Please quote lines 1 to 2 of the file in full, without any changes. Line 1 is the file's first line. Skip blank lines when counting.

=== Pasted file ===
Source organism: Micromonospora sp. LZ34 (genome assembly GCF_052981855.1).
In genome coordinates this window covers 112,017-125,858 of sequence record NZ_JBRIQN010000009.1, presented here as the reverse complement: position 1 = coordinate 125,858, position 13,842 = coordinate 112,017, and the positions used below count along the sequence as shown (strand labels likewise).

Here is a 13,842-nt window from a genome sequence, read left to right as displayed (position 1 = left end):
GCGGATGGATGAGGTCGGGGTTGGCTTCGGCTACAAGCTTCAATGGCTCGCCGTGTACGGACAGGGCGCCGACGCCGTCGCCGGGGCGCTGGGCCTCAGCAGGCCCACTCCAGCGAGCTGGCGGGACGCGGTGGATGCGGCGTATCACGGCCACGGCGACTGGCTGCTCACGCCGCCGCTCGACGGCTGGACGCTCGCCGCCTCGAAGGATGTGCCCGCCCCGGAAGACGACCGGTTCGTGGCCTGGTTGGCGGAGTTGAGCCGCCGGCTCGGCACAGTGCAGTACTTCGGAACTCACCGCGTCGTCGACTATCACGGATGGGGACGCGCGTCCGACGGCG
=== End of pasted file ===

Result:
Source organism: Micromonospora sp. LZ34 (genome assembly GCF_052981855.1).
In genome coordinates this window covers 112,017-125,858 of sequence record NZ_JBRIQN010000009.1, presented here as the reverse complement: position 1 = coordinate 125,858, position 13,842 = coordinate 112,017, and the positions used below count along the sequence as shown (strand labels likewise).